Colin Moors delves into the smart apps that will make your life easier and more fun.
Now we’re officially in the future, with all the utopian and dystopian films and books uniformly failing to come true and provide us with hoverboards, flying cars and homicidal time-travelling robots, what can we expect in the not-too-distant future, the one in which certain ideas may well come to fruition? The ‘next big thing’ that’s actually been hanging around for ages, is the automated home. With more and more products becoming available and with Google’s slurping up of the home automation gurus at Nest for just over 3 billion dollars, controlling your home at the touch of a button while simultaneously on a conference call and getting a mani-pedi is a very real prospect.
In fact, the range of applications and options is now at an all-time high, and I hope to introduce you to some of the more natty applications without getting mired in too much tech speak. Believe me, once this particular rabbit hole has been entered, it can be a long way down.
Start with the smart apps basics
Starting with the basics, it’s probably best to kick off with something that will save you money and make you feel like James Bond just got domestic. Electrabel introduced their Smart Energy Box in 2012 in conjunction with Belgian automation innovators Fifthplay. For a reasonable price you can buy a smart control box, a special thermostat and four plug socket adapters that will allow you control devices from an app on the mobile device of your choosing. How warm is your house when you’re not there? You can take a look and adjust it as necessary, saving energy while enjoying the slopes of Chamonix or flip on your coffee machine or slow-cooker to ensure you have something nice to come home to after a hard day at the office. The app also feeds back the power consumption of any connected device, so you could learn which ones to turn off in order to stop them sucking up your euros on standby. With ongoing costs of a few euros per month, the savings are unlikely to be massive and the application is seriously geeky but this is hardly the point. It seems like an awful lot of fun.
For those among you who prefer Star Trek to spies, how about voice-controlled everything? Voice recognition has got lots better in recent years and smart apps Microsoft’s Cortana and Apple’s Siri speech recognition modules can now do things like opening a document and taking notes without the fear of launching a nuclear attack on France. So, like Captain Kirk, you can walk into your living room and say “lights dimmed to 55%” and then command your home theatre/receiver system to play Barry White, then… well, you can see where it’s going, surely? This is all possible today using a variety of free software. One of my personal favourite smart apps is CasleOS (www.castleos.com) which uses the sensor you get with an Xbox (the Kinect) to control a surprising number of devices straight out of the box. It’s a little more complex than just plug-and-play for sure but if you can install IKEA furniture you can automate your home. Imagine having a drinks party and just being able to yell “drinks!” and have your whole house spring to life around you. Now tell me you don’t want one.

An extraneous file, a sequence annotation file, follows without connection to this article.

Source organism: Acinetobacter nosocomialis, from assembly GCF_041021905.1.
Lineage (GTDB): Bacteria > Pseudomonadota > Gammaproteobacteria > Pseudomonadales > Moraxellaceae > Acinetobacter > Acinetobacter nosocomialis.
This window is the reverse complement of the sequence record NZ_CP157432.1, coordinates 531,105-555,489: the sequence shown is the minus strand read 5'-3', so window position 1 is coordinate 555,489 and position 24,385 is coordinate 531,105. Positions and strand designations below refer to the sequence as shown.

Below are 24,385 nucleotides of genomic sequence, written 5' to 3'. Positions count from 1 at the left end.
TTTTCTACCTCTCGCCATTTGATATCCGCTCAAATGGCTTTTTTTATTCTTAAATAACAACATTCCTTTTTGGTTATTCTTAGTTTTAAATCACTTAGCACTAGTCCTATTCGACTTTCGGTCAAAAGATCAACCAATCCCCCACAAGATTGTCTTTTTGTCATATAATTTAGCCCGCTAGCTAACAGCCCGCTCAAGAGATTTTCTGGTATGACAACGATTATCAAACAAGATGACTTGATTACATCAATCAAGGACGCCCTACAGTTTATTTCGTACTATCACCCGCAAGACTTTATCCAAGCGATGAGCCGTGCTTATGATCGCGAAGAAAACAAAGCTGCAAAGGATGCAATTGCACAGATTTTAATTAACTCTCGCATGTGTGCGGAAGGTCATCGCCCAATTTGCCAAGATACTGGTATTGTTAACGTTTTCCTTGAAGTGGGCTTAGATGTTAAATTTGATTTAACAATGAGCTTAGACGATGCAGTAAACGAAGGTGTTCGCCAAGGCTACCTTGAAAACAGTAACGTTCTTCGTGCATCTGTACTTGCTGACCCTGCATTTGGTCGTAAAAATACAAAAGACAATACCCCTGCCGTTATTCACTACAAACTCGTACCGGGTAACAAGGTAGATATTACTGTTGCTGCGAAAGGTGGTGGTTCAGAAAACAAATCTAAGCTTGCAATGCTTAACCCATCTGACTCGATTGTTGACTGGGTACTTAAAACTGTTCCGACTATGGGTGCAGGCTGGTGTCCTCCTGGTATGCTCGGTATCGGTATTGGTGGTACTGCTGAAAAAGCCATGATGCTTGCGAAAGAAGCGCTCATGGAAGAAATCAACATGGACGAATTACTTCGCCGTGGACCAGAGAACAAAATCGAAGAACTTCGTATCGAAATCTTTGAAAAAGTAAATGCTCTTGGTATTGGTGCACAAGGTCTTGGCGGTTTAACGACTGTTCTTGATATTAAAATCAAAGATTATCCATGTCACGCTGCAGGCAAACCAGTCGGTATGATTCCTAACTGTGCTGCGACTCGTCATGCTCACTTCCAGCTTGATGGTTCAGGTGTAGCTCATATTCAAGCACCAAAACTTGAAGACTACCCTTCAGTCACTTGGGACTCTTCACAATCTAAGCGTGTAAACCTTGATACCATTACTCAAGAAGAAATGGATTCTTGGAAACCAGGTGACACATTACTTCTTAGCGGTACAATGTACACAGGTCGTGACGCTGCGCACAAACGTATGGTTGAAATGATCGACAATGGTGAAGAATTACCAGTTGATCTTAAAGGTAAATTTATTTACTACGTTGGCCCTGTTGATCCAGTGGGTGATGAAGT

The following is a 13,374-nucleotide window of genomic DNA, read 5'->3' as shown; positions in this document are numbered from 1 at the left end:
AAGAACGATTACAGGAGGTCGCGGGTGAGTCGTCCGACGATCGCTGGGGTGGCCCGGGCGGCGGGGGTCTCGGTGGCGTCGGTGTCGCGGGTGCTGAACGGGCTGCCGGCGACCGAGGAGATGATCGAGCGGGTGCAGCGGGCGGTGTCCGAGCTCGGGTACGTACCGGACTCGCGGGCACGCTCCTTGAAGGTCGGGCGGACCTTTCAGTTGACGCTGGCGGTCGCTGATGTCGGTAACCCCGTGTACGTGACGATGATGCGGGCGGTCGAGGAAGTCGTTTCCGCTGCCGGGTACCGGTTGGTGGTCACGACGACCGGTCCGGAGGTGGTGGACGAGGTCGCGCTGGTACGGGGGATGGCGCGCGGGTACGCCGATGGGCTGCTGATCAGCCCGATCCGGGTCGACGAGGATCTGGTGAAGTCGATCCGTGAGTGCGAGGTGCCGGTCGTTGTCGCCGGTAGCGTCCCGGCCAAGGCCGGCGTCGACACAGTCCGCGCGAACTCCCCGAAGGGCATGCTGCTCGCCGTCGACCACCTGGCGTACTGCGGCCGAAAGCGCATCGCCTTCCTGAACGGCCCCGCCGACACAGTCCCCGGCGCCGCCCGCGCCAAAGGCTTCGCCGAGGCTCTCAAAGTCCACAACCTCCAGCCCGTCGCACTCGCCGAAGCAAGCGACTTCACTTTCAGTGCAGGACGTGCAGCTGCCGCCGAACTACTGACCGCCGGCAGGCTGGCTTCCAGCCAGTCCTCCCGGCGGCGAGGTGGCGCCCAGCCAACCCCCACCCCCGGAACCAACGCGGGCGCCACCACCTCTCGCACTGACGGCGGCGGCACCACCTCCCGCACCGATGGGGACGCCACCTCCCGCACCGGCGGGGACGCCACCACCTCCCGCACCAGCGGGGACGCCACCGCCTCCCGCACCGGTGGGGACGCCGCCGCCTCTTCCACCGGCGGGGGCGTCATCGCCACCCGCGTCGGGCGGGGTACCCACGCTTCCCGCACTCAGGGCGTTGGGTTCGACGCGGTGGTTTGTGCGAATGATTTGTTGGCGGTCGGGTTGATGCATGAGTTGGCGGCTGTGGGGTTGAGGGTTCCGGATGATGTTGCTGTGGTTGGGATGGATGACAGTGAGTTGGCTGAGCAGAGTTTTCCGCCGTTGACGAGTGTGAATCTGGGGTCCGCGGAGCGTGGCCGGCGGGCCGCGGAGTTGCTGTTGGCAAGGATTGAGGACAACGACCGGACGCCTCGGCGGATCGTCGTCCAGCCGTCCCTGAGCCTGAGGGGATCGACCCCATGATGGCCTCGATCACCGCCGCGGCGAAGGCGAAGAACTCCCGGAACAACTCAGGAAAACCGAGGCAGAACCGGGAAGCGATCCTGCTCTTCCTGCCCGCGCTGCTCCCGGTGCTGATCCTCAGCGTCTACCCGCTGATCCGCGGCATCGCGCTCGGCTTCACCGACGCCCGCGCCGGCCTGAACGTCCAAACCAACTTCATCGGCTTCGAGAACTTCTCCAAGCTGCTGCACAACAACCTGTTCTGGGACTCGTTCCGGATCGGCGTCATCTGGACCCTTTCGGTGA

Get a little more complex
That was the easy stuff. Now it gets a little more complex. As more and more services become available, it makes sense that there is some way of taming them all. Different manufacturers have different ideas about how you should use their equipment. Enter IFTTT (@IFTTT). Short for ‘If This Then That’, it kind of does what it says. Statements like ‘open garage door’ or switch on coffee machine’ can be run separately via this free web service, or stuck together in what are called ‘recipes’. Your phone will know where you are as long as the GPS is on, so you could set up a perimeter around your house so that when you reached a certain distance away, the coffee would go on, a little closer and the lights would come on, the heating would go up and the garage door would open. So, IF you are 1 km from home, THEN put the lights on. You can make it these smart apps as complicated or as simple as you want. Or you could do what all the smart kids do and just use recipes that people have already made and tested from the IFTTT site.
Finally, in this whistle-stop tour of home automation, let’s consider something else your mobile device can do – near-field communication, or NFC. If you’re a resident of Brussels, you may have seen the posters at bus stops where if you hold your phone near them, they will open a web page with special offers. Well, that’s NFC in a nutshell. What you may not know is that NFC tags, similar to the bus stop ones, are a few cents each. Attach a tag with a set of instructions to your door, and as you leave you could automatically lock the door, turn off all the lights, lower the thermostat and fire up the newspaper on your tablet.
These smart apps are the tip of the iceberg, with many big names jumping on the bandwagon. Whether it’s the ‘new black’ or last year’s tech remains to be seen, but it will still be cool.